This compute cluster is part of the College of Engineering’s high performance computing (HPC) resources for scientific research and teaching. It consists of state of the art computing nodes, high compute power and memory, scheduling software, and general purpose engineering applications. If you have any questions, or need help submitting jobs to the clusters, please email ETS at firstname.lastname@example.org.
All students are eligible for an account at no cost. Due to the nature of the Keck Cluster funding, Faculty and Staff must first buy into the cluster. If you would like to first test your code, a trial period is available upon request. Please contact ETS for more info.
For a complete machine list please see here
- This cluster consists of 750 CPU cores and a total of 7936 GB RAM including:
- A Master Node to submit projects with 2 Intel Xeon 6-core processors and 128 GB RAM
- A Sandbox Node to test code and other projects with 2 Intel Xeon 6-core processors and 256 GB RAM
- 42 regular compute nodes
- 22 nodes with 2 x Intel Xeon 6-core processors and 256 GB RAM
- 7 nodes with 2 x Intel Xeon 6-core processors and 64 GB RAM
- 1 node with 2 x Intel Xeon 14-core processors and 64 GB RAM
- 12 nodes with 2 x Intel Xeon 8-core processors and 64 GB RAM
- 12 GPU compute notes
- 6 nodes with 2 x Intel Xeon 6-core processors, 64 GB RAM, and 3 x GTX 780 GPUs
- 4 nodes with 2 x Intel Xeon 6-core processors, 64 GB RAM, and 4 x GTX 1080 GPUs
- 1 node with 2 x Intel Xeon 6-core processors, 64 GB RAM, 3 x GTX 780 GPUs, and 1 x Titan X
- 1 node with 2 x Intel Xeon 6-core processors, 64 GB RAM, 3 x GTX 780 GPUs, and 1 x Tesla K40
- 44 TB storage
- Infiniband interconnect
- Univa grid engine
The Keck cluster uses Univa Grid Engine, which is one variant of the grid engine, as its general job scheduler. This is the software that reserves your resources, and runs the jobs that you submit. When we generally speak of using the cluster, it is most often meant that you are using the job scheduler to interact with the cluster. There are multiple online tutorials for grid engine online, or you can look directly at Univa’s Users Guide. However, the best way to get started is to come talk with us in person and we can walk you through logging in and running your first few jobs.
Software is installed as and when requested by the users. In the case of non-freeware software, users should ensure that the software is licensed appropriately. ETS can help with this. More information on obtaining software. Most software can be found in /usr/local. Programs in bold are loaded and accessed with user modules and the latest versions can be seen by typing “module avail” in the command prompt.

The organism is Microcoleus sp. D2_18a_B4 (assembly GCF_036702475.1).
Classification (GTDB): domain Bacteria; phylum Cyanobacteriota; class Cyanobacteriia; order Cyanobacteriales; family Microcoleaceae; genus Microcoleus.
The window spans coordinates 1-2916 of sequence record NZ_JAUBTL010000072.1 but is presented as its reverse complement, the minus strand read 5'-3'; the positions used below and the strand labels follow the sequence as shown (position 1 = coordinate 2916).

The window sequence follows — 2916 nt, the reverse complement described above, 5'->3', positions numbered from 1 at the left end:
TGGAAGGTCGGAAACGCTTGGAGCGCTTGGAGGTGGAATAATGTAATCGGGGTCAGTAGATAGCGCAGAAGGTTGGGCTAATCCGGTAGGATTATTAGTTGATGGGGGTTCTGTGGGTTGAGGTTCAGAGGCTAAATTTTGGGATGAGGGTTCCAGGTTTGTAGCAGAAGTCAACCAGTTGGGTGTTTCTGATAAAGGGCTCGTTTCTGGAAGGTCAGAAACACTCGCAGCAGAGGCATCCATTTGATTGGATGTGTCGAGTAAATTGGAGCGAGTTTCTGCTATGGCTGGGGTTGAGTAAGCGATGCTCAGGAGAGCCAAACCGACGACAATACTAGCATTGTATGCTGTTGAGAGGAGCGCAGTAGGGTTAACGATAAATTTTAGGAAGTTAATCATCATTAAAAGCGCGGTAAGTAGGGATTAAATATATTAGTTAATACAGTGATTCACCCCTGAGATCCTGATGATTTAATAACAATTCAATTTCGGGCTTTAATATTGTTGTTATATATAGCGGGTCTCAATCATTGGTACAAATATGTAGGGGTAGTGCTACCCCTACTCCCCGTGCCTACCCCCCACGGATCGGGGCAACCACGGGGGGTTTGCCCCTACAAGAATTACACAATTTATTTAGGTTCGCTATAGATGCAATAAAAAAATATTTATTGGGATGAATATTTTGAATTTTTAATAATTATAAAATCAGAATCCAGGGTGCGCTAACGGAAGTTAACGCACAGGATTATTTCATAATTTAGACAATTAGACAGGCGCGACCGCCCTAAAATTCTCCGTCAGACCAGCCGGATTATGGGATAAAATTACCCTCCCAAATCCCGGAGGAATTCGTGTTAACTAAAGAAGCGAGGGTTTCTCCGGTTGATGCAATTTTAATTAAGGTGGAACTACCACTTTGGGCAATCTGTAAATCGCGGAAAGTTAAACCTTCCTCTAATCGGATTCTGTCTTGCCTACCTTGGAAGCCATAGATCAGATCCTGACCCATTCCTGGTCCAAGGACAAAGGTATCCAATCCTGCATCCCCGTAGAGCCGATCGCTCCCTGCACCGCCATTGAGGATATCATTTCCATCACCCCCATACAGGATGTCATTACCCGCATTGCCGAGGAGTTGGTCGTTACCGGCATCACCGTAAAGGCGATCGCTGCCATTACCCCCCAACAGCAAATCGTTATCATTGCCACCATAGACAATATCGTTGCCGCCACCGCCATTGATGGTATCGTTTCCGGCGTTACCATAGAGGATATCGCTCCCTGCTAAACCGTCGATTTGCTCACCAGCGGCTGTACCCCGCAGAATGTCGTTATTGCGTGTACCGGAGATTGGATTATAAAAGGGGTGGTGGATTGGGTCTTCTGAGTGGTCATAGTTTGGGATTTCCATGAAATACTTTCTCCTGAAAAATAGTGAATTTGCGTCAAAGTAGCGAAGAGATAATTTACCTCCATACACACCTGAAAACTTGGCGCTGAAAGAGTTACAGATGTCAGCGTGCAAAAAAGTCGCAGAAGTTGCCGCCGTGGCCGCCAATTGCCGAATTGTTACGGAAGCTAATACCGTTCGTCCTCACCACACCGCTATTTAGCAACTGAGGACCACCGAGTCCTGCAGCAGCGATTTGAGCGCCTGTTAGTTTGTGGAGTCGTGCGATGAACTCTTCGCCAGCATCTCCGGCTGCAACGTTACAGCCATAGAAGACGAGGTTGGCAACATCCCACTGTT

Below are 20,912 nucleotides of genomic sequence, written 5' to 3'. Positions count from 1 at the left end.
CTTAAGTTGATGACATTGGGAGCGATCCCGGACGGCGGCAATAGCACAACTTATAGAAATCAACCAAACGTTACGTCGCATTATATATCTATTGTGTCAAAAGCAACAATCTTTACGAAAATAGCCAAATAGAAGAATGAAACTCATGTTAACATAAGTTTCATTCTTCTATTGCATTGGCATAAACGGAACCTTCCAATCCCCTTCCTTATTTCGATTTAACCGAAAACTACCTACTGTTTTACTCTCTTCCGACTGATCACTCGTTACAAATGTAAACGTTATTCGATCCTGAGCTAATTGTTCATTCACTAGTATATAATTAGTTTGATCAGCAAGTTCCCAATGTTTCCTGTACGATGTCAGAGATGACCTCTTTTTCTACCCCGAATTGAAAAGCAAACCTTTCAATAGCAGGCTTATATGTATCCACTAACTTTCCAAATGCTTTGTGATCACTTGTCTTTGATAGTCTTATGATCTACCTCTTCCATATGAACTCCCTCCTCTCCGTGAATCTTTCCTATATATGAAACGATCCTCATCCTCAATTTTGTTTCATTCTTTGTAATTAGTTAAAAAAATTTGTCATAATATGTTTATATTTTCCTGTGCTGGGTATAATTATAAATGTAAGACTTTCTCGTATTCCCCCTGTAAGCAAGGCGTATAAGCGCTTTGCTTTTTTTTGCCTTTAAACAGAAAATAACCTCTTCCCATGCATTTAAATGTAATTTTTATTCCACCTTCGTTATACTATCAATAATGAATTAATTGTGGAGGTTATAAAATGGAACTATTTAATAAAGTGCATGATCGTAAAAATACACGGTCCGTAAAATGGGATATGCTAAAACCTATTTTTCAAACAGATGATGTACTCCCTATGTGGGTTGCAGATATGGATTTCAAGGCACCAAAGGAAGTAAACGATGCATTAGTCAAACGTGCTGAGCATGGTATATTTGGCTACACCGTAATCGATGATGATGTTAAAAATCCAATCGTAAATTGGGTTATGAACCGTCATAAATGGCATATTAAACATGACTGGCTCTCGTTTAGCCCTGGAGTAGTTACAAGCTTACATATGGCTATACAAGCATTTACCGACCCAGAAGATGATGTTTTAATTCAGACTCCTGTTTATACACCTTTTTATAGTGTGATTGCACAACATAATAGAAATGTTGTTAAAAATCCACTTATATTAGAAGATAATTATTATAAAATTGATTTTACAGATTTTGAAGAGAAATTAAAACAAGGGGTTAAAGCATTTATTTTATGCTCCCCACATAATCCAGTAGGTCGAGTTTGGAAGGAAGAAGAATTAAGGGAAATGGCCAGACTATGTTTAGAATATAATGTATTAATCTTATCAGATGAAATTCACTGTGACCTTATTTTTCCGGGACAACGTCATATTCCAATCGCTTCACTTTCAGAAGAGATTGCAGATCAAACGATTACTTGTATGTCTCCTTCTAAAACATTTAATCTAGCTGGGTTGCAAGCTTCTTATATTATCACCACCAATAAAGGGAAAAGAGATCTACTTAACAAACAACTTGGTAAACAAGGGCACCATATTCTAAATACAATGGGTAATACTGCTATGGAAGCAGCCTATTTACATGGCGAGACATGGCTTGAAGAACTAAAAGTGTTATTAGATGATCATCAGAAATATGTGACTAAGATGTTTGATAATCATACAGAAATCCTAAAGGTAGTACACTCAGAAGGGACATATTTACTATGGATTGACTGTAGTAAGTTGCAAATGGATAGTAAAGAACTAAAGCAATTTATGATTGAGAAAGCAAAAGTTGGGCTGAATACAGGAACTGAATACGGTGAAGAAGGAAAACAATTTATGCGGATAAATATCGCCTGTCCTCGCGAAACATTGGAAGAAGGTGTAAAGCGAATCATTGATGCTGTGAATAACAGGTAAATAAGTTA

- ANSYS (research license) including:
- Cuda for GPU programming
- GCC (Multiple Versions)
- LAMMPS (with GPU support)
- MATLAB (Multiple Versions) (research license)
- Openmpi (Multiple Versions)
- Python with numerous modules such as scipy, numpy, etc.
Getting Started Overview (Overview In Flow Chart Form)
- Request an account by emailing email@example.com. This user account is separate from your Engineering account.
- Once you receive an account, connect to the submit host for the cluster.
- Write your code or create input files for the applications you wish to use.
- Write a submit file to submit the job.
- Submit the job using the qsub command.
- (Optional) Check the status of the job while its running using the qstat command.
- (Optional) Log out, and your job will continue to run.
- Check your output.
Try it yourself!
Connect to the cluster and then enter the commands below to submit a simple test Matlab job.
module load apps/matlab
mkdir ~/my_matlab_job && cd ~/my_matlab_job
cp /usr/local/examples/matlab/* ~/my_matlab_job
That’s it. Check out my_matlab_output.txt for results. You can use the files copied as a starting point, or find more examples by navigating to
/usr/local/examples on the cluster.
- Getting Connected to the Keck Cluster
- Job Submission (A More Detailed Guide)
- The Cyberinfrastructure Tutor.
- Message Passing Interface (MPI)
- A Portable Implementation of MPI (An old paper but a good starting point)
Parallel Jobs in MATLAB
- Parallel Computing Toolbox
- The Mathworks: Webinars.
- The Mathworks site has a number of very useful webinars on parallel computing and GPU computing. Create a user account to view these.
Parallel Jobs in Fluent
- The user guide for Fluent is not available online. It can be accessed when you click the Help button when starting fluent. It gives a detailed and clear explanation of running jobs in Fluent.
Univa Grid Engine